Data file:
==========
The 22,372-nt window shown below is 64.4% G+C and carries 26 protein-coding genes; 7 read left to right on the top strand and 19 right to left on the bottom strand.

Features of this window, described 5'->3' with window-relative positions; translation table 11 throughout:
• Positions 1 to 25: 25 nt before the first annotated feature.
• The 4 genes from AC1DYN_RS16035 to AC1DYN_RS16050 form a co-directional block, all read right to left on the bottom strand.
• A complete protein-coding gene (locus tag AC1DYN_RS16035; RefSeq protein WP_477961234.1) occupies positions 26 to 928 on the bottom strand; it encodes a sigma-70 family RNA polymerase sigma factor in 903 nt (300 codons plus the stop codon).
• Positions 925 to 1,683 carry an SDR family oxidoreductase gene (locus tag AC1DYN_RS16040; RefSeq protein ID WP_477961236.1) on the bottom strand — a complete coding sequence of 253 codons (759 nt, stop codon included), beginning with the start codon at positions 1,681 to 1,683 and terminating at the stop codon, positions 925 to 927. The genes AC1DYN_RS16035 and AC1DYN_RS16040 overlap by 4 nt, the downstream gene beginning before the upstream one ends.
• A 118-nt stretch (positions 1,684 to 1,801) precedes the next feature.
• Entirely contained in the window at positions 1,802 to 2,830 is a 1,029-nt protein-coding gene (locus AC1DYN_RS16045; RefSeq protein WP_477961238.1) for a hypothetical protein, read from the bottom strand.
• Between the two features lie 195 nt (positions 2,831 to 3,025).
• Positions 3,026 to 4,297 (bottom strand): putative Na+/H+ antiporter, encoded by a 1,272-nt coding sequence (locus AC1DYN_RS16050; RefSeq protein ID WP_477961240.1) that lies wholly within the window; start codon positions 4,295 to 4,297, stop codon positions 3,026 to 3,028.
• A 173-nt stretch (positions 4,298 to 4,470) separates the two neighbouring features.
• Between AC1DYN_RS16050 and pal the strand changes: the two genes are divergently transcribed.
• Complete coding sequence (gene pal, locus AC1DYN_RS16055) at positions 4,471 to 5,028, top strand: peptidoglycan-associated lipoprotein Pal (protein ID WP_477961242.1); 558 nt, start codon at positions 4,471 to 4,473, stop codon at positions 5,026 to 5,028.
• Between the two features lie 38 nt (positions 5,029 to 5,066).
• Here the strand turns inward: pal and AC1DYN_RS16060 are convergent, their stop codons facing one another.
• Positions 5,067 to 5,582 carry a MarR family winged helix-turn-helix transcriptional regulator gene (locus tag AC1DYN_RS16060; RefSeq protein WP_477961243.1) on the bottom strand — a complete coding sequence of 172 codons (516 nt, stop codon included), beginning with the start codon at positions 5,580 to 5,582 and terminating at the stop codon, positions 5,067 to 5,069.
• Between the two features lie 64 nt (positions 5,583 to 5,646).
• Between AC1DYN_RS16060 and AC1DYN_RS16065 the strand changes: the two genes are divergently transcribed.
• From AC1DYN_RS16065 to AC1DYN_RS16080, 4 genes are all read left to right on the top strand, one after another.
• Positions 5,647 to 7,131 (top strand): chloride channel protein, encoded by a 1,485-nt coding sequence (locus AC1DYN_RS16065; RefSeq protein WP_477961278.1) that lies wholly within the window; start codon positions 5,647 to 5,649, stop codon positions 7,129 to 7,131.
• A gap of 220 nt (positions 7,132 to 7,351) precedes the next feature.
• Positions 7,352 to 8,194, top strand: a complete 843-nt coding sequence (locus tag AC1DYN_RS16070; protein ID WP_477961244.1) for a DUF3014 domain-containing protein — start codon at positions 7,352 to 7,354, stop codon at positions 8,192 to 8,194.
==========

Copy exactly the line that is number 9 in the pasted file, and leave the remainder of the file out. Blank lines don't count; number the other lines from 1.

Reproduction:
• Between the two features lie 195 nt (positions 2,831 to 3,025).